Jessica Karmasek Apr. 14, 2015, 3:34pm


HARRISBURG - Pennsylvania can keep nearly $130 million in annual payments from a 1998 Master Settlement Agreement with various tobacco companies, a state appeals court ruled Friday.

The Commonwealth Court, one of two intermediate appellate courts in the state, upheld a ruling by the Philadelphia Court of Common Pleas last year.



Judge Robert “Robin” Simpson, who authored the Commonwealth Court’s 51-page opinion, said the trial court properly modified the award in accordance with the MSA’s express terms and that an arbitration panel that presided over hearings associated with the MSA failed to apply the terms of the contract.


Under the MSA, 46 states settled their Medicaid lawsuits against the tobacco industry for recovery of their tobacco-related health care costs, and exempted the companies from private tort liability regarding harm caused by tobacco use.


In return, the companies agreed to stop certain marketing practices and to make payments to the states to compensate them for some of the medical costs of caring for those with smoking-related illnesses.


Those payments are subject to a series of adjustments, including the Non-Participating Manufacturers’, or NPM, Adjustment, which reduces states’ annual payments if they fail to “diligently enforce” payments required to be made by tobacco companies that did not sign the MSA.


An arbitration panel found that in 2003 Pennsylvania did not “diligently enforce” payments.


The panel’s decision then shifted certain financial obligations of states that entered into a 2013 settlement agreement to Pennsylvania.


The state, in response to the panel’s decision, filed a motion in the common pleas court in the fall of 2013, looking to overturn the ruling.


An appeal of the trial court’s March 2014 ruling in favor of the state led to the Commonwealth Court’s ruling last week.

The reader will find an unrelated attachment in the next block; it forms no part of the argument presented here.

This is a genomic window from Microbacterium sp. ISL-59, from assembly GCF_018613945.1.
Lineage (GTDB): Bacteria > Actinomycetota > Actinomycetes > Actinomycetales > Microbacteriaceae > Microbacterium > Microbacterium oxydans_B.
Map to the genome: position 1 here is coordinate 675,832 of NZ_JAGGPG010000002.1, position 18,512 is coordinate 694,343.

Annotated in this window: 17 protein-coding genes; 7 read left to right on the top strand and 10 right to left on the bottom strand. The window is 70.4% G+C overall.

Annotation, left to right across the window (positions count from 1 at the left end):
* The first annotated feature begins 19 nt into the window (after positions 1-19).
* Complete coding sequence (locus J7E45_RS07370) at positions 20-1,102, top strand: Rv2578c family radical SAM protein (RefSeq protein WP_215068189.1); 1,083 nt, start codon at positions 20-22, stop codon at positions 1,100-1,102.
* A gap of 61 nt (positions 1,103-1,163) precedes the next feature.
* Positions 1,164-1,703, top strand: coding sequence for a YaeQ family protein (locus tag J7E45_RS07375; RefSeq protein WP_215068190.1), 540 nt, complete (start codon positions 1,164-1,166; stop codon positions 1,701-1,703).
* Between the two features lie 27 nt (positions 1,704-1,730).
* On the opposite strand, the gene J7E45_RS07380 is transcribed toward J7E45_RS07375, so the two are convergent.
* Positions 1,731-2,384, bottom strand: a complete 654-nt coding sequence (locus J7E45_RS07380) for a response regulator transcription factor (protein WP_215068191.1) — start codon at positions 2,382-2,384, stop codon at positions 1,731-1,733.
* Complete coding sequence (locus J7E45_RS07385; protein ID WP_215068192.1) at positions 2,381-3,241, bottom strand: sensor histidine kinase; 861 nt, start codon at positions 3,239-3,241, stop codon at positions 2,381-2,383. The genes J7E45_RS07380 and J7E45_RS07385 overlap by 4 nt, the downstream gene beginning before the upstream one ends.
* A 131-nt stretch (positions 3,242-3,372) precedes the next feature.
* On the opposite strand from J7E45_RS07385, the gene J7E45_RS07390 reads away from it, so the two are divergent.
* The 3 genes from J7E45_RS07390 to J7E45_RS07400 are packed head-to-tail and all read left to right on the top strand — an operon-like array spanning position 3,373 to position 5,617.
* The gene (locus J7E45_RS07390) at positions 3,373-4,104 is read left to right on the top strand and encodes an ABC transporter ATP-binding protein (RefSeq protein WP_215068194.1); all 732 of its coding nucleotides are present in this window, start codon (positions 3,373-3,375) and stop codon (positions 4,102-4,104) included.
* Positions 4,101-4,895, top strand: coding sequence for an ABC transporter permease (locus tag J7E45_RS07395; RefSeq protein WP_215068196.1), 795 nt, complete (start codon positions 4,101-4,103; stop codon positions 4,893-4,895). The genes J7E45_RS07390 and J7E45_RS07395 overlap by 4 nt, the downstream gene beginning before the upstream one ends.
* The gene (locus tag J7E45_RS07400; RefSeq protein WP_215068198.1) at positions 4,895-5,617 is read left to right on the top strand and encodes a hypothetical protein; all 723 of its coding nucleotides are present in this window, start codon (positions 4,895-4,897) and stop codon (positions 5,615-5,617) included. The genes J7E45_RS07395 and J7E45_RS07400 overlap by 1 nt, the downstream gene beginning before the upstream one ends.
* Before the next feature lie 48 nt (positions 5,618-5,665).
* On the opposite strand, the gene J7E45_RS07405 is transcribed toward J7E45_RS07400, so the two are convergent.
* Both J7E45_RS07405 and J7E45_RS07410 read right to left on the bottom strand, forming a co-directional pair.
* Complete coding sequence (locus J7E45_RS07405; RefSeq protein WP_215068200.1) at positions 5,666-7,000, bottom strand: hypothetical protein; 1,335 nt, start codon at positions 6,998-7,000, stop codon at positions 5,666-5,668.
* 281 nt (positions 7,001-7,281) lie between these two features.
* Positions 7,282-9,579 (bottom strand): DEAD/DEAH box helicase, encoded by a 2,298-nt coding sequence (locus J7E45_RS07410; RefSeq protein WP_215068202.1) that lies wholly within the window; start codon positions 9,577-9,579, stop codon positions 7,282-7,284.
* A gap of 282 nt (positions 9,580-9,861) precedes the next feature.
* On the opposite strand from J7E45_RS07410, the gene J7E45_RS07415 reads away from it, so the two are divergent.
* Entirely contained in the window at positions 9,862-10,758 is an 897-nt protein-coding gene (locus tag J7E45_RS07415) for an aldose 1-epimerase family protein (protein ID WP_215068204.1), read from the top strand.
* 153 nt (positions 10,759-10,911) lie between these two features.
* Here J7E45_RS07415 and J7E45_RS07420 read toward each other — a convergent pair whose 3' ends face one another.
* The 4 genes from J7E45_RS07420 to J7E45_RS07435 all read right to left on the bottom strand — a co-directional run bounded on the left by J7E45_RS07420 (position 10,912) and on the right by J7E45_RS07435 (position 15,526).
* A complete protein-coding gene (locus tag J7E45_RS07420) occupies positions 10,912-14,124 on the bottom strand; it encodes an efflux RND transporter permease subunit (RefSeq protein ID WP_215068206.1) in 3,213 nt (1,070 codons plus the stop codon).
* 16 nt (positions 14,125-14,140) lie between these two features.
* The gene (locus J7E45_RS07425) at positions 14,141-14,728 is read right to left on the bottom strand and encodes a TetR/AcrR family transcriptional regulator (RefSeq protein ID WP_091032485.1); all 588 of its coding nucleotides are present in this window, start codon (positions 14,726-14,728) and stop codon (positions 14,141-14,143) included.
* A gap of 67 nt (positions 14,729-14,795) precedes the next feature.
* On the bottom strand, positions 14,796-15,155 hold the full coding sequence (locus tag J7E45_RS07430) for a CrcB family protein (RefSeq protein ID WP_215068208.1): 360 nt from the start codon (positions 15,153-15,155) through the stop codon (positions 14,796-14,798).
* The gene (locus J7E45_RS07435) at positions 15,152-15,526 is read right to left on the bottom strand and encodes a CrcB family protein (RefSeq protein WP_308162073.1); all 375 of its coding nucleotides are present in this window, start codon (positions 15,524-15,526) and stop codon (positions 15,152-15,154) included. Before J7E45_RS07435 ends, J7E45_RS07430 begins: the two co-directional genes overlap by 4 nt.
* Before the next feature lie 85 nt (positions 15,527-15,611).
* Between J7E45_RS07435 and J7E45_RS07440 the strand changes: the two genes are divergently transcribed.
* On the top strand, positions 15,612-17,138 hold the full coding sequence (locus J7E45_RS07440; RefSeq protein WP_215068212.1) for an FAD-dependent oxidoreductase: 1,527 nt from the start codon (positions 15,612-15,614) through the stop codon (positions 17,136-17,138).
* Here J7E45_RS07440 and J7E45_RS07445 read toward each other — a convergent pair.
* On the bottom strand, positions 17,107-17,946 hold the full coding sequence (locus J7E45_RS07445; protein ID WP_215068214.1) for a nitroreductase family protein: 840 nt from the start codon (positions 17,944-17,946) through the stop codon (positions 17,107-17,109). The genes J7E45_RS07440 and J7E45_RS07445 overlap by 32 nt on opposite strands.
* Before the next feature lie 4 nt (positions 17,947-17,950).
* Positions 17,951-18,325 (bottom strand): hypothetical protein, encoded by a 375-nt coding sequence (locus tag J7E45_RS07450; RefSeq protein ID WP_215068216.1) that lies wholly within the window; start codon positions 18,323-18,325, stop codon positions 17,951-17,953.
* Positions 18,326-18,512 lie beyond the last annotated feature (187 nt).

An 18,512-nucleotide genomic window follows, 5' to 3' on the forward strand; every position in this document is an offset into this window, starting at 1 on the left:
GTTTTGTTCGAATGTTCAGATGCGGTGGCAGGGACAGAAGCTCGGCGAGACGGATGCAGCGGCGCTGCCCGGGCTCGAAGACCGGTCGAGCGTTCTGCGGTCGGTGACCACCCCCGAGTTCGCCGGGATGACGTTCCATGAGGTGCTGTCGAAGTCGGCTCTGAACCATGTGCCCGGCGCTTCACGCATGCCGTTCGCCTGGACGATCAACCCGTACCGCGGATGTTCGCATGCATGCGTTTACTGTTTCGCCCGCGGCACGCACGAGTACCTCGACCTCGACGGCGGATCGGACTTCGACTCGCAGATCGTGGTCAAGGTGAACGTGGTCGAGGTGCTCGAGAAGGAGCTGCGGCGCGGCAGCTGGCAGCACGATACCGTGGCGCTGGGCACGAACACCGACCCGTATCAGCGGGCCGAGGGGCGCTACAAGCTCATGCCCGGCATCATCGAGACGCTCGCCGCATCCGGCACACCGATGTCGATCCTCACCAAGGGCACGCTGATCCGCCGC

“Contrary to the panel’s declaration that the Term Sheet and Partial Settlement Award do not materially prejudice or adversely affect Non-Term Sheet States, the panel’s award caused Pennsylvania to bear a much greater portion of the 2003 NPM Adjustment than it should under terms of the MSA,” Simpson wrote Friday.


“Although the panel had jurisdiction over the dispute, it was not authorized to disregard MSA language or fashion a new remedy based on its own notions of economic justice. That is not what the parties bargained for. Rather, the parties bargained for the panel’s construction of the MSA itself, i.e., a rational interpretation of the contract language.


“The panel was obliged to apply the MSA as written without imposing additional terms that modify or limit what the parties expressed.”


Because the panel’s interpretation deviates from the MSA’s express terms and disregards the intent of the parties regarding how the reallocation would be shared, Simpson said the trial court properly determined the award does not draw its essence from the agreement.


“Moreover, the panel’s departure from the contract language itself and the application of a judgment reduction offset constituted an irregularity under common law arbitration,” he wrote for the court. “Under any standard of review, we conclude the respected panel exceeded its powers, warranting modification.


“The trial court’s modification takes into consideration the express terms of the MSA and is rationally derived the MSA. Thus, we affirm the trial court’s modification of the Partial Settlement Award.”


Pennsylvania Attorney General Kathleen Kane said Friday the court ruling prevented a loss of approximately $126 million in annual payments.


“We are very pleased with the Commonwealth Court’s decision, which ensures the terms of the MSA are followed by the arbitration panel and that Pennsylvania is fairly treated under the terms of the agreement,” Kane said in a statement.


“The court’s decision ensures Pennsylvania receives the funding it needs to forward the important goals of smoking cessation, and to invest in medical research and health programs.”


Lawyers from Kane’s office and San Francisco-based law firm Orrick, Herrington & Sutcliffe LLP represented the state.

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